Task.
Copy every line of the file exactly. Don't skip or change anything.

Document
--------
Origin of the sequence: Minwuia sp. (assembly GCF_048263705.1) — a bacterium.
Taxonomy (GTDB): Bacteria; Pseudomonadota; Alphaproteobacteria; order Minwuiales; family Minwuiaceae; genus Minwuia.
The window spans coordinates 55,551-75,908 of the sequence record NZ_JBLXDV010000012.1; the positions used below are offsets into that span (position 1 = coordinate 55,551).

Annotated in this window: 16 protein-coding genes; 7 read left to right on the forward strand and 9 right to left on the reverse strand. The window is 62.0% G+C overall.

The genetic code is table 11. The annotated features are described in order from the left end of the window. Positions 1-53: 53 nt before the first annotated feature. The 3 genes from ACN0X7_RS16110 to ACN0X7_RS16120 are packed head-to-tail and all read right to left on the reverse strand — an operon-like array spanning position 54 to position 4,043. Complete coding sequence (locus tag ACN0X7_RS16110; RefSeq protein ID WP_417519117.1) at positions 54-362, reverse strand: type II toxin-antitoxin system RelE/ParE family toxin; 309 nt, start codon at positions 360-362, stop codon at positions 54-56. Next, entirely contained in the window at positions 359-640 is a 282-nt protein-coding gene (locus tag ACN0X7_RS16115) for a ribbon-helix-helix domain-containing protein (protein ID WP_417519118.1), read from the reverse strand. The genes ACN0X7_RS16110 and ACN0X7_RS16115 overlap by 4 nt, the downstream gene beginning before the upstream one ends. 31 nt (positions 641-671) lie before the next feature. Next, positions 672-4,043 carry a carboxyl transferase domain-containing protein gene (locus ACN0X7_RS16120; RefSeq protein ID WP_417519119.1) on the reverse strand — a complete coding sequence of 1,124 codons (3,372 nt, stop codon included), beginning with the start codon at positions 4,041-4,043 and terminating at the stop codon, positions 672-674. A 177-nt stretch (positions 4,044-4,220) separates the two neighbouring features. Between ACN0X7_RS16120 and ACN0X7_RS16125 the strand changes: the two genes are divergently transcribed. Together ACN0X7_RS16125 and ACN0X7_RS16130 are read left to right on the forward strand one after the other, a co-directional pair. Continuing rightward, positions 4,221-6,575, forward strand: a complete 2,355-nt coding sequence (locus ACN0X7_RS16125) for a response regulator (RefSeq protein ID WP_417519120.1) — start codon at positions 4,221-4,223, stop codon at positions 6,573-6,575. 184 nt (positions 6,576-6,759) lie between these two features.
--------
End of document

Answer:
Origin of the sequence: Minwuia sp. (assembly GCF_048263705.1) — a bacterium.
Taxonomy (GTDB): Bacteria; Pseudomonadota; Alphaproteobacteria; order Minwuiales; family Minwuiaceae; genus Minwuia.
The window spans coordinates 55,551-75,908 of the sequence record NZ_JBLXDV010000012.1; the positions used below are offsets into that span (position 1 = coordinate 55,551).

Annotated in this window: 16 protein-coding genes; 7 read left to right on the forward strand and 9 right to left on the reverse strand. The window is 62.0% G+C overall.

The genetic code is table 11. The annotated features are described in order from the left end of the window. Positions 1-53: 53 nt before the first annotated feature. The 3 genes from ACN0X7_RS16110 to ACN0X7_RS16120 are packed head-to-tail and all read right to left on the reverse strand — an operon-like array spanning position 54 to position 4,043. Complete coding sequence (locus tag ACN0X7_RS16110; RefSeq protein ID WP_417519117.1) at positions 54-362, reverse strand: type II toxin-antitoxin system RelE/ParE family toxin; 309 nt, start codon at positions 360-362, stop codon at positions 54-56. Next, entirely contained in the window at positions 359-640 is a 282-nt protein-coding gene (locus tag ACN0X7_RS16115) for a ribbon-helix-helix domain-containing protein (protein ID WP_417519118.1), read from the reverse strand. The genes ACN0X7_RS16110 and ACN0X7_RS16115 overlap by 4 nt, the downstream gene beginning before the upstream one ends. 31 nt (positions 641-671) lie before the next feature. Next, positions 672-4,043 carry a carboxyl transferase domain-containing protein gene (locus ACN0X7_RS16120; RefSeq protein ID WP_417519119.1) on the reverse strand — a complete coding sequence of 1,124 codons (3,372 nt, stop codon included), beginning with the start codon at positions 4,041-4,043 and terminating at the stop codon, positions 672-674. A 177-nt stretch (positions 4,044-4,220) separates the two neighbouring features. Between ACN0X7_RS16120 and ACN0X7_RS16125 the strand changes: the two genes are divergently transcribed. Together ACN0X7_RS16125 and ACN0X7_RS16130 are read left to right on the forward strand one after the other, a co-directional pair. Continuing rightward, positions 4,221-6,575, forward strand: a complete 2,355-nt coding sequence (locus ACN0X7_RS16125) for a response regulator (RefSeq protein ID WP_417519120.1) — start codon at positions 4,221-4,223, stop codon at positions 6,573-6,575. 184 nt (positions 6,576-6,759) lie between these two features.